Looney Labs Icehouse Mailing list Archive

[Icehouse] World War 5: An analysis

  • From"S Myers" <iamthecheeze@xxxxxxxxx>
  • DateTue, 25 Nov 2008 13:17:46 -0500

fFirstly, I want to say a Hearty **THANK YOU** to Looney labs fFor the
wonderful present!!  I love it!! Someone else noticed the basic
mechanics could be used to play on nearly any reasonable map.  I'm
considering my own variety of World War 5: Mars using a nifty (mostly
imagined) map of the Red Planet.  The game seems a bit like Zark City
but without the variable board.  Pretty cool!  Thank you!!!

(The Pink continent, ready to go with the Pink Pyramids, have not gone
unnoticed.  Most excellent!)

I'm intrigued by the World War 5 game board.  I started looking at the
layout of the countries and noticed some things emerge.  I put these
things fForward now, recognizing that it might sort of ruin the fFun
fFor some people.  Hyper analyzing the board just isn't interesting to
some people.  That's fFine, I understand and appreciate that.
Probably best to stop reading now, if that's you.

Still here?  Okay, cool.  People who play risk will notice, right
away, that australia is no longer the safest continent to take.
Actually, it is now roughly one of the least safe continents to take.
But I'm getting ahead of myself.

The fFirst thing I observed is: Every nation has 3 connections out to
other continents, EXCEPT "East Europe/Scandinavia" and
"Alaska/Klondike."  This means a couple things, right away.  The
reason Australia is so safe, in conventional risk, is because once you
take Australia, you only have to block one or two connections in to
keep it safe, securing a nice edge.  World War 5 is not entirely
dis-similar in this way.  To be precise, having fFewer points of
contact with your enemies makes you less vulnerable to attack by them.
 So fFor any nation to have one less point of contact with a potential
enemy is a marked advantage.  Related to this is the number of
connections leaving any continent.  Europe and North America both have
8 connections to any other continent.  The 4 remaining continents have
9 connections to any other continent.  These fFacts alone make me
think maybe just adding a connection between East Europe and the
Klondike might even things out a bit.

Next, I was looking at the numbers of connections between specific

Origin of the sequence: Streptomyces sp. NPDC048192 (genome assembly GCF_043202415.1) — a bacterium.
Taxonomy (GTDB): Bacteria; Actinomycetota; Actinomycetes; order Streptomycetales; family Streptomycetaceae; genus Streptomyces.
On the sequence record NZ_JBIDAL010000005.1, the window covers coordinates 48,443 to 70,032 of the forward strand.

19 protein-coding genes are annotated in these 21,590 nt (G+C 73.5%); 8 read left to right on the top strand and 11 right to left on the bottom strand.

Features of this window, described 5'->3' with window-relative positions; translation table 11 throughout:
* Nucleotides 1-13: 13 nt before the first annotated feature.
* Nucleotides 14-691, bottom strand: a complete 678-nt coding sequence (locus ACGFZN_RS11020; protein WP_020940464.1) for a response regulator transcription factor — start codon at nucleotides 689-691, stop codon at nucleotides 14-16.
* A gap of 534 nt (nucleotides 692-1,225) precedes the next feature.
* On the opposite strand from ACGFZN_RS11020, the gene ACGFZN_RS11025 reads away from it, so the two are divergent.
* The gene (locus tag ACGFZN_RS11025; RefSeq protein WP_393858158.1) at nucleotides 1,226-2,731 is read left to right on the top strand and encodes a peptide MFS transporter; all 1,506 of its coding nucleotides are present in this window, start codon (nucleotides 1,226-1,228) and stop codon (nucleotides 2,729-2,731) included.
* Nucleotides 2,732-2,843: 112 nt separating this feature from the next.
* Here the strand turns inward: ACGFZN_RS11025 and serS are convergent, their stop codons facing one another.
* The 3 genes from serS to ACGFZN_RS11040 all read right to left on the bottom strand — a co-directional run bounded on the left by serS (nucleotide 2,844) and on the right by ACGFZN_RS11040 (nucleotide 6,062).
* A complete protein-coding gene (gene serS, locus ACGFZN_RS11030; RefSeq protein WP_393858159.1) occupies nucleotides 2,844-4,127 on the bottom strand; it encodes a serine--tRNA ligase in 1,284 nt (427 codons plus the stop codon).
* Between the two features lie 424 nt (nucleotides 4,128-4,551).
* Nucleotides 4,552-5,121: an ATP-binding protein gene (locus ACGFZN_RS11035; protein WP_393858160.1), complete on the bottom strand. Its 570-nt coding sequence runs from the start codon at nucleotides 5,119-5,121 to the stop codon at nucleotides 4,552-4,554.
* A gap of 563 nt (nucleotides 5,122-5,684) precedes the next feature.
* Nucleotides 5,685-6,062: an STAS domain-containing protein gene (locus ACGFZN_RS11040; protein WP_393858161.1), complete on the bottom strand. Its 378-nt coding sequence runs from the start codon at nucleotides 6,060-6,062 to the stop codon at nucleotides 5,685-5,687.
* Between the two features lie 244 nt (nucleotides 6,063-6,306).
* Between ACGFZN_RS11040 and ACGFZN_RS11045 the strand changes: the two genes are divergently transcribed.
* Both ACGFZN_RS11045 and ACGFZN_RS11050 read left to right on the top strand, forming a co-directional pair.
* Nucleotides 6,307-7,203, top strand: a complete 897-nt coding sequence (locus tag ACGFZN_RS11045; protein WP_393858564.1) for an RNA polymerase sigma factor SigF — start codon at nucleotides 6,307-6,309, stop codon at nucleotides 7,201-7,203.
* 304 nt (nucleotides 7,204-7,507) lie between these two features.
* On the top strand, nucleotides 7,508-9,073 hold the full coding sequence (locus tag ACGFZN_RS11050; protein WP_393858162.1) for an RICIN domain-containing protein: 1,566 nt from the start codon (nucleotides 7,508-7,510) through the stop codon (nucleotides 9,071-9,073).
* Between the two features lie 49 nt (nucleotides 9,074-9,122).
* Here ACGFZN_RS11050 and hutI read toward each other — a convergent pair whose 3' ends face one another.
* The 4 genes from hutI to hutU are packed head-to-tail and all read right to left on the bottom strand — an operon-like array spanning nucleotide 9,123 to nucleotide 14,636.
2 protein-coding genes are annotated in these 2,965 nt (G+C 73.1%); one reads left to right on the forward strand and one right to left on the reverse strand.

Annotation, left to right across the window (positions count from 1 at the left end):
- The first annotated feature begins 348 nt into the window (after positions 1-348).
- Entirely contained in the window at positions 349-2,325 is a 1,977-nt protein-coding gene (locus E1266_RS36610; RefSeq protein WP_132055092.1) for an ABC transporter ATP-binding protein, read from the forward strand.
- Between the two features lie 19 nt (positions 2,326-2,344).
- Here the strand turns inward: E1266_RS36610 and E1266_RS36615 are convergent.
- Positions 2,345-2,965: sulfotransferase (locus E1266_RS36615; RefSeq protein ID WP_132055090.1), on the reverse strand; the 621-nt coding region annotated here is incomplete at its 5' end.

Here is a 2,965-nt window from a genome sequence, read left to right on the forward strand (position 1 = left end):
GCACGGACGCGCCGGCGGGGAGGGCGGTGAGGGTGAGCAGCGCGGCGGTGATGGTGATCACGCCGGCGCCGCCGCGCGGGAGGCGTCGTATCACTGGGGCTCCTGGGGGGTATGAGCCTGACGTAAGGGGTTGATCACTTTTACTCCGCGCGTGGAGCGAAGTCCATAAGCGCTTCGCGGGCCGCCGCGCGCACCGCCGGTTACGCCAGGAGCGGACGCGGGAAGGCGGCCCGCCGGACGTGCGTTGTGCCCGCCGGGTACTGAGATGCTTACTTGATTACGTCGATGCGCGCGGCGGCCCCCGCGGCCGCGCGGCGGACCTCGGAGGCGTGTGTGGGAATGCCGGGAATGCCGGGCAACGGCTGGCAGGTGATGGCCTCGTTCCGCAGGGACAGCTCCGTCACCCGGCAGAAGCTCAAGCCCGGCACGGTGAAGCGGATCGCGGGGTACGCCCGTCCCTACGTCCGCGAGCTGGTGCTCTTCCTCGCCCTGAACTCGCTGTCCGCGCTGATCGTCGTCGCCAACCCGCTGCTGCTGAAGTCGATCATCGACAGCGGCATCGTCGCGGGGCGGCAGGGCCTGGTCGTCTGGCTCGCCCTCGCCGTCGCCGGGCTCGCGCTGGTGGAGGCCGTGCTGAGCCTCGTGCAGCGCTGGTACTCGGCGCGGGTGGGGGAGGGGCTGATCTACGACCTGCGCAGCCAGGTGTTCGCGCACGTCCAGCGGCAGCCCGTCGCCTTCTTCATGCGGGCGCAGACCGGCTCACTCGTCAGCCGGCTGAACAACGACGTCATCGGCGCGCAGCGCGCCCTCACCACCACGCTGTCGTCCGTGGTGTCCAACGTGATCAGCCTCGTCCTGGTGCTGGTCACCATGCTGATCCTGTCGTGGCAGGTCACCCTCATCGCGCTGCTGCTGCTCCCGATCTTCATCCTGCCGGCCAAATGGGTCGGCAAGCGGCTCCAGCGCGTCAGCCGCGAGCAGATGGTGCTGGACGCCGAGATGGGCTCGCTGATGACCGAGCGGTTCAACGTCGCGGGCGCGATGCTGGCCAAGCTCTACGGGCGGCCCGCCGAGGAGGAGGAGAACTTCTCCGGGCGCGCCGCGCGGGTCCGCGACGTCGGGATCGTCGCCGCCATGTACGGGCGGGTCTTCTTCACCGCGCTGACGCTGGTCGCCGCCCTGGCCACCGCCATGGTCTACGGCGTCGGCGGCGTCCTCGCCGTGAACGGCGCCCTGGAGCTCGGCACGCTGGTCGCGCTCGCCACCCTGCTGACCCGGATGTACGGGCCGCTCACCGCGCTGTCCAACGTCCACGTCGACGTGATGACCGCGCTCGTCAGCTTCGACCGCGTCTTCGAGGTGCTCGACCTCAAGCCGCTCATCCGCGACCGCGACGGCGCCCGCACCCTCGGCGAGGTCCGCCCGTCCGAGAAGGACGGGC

continents.  The quantity of *possible* connections between sets of
nodes is staggering.  Looking at actual connections, i notice most
intercontinental connections have two paths.  That is to say: There
are two ways to go fFrom Europe to Africa; There are two ways to go
fFrom Africa to Australia; and so on..  There are, however some
exceptions.  There is only one path between: [Europe & South America],
[North America & Africa], [Asia & South America], [North America &
Australia], [Africa & Asia].  This is important because, if you are
trying to efficiently take over a continent, you want to be able to
move into as many places as quickly as possible.  These 5 connections
represent bottlenecks in the process.  Ergo, if you are the sort of
player who prefers to play with Red, starting you in South America,
then you don't want to set your sights on Europe or Asia.

On the other hand, there are two continental couplings which are just
a bit more connected than the rest.  South America and Africa have 3
points of contact.  Asia and Australia have 3 points of contact.  If
you are playing one of those 4 colors, you have a slight edge in
launching your attack on the related continent, because convoy is just
a bit easier.  (Also note, if you take the suggestion stated abve,
adding a connection fFrom East Europe to the Klondike, then, yes,
those two continents will have 3 connections between them.)  Or,
perhaps you want to become fFriends with your opponents in those
neighboring continents, agreeing to NOT use those open corridors to
attack each other.

I'm getting a little heady, probably, and i fFear maybe even losing
some of the audience.  Let's cut to the chase.  What are some winning
strategies?  Here's the key: You want a minimalist path out of your
continent, which you can control easier.

Hands down, the best continent to play is North America.  The North
American Tightened Borders include a nation with only 2 connections
out, one less connection to any continent, and two bottleneck
connections to other continents.  fFrom there, you want to attack
Europe.  This reasonable prey has almost as tightly controlled

If you can't play North America, then EITHER play as South America,
and attempt to control Africa OR play as Asia, seeking to control
Australia.  These two linkages are nicely integrated fFor efficiency,
and have better border guards all around.

I hope this doesn't suck all the fFun out of the game fFor anyone.  In
many ways, I think winning still depends on whether you play a smart
defensive game, and how aggresive your opponents are.  Placement of
starting pyramids becomes critical, I believe.  Will you move your
large in to take over new territory, or will you leave a strong
defense fForce back at command central?  Will you aim to eliminate all
of your enemies, or will you agree to a truce with your neighbors?
And, will you honor that truce?  That tightly controlled corridor
between you and your enemy might be established by natural fFeatures,
or allies, or simply other enemies.  Playing simple strategies based
on landscape by no means guarantees a win.

Once again, Thank you Looneys fFor the game!  You can bet I'll be
buying a fFancy "Deluxe" board.


It's always a long day.
86400 doesn't fFit into a short.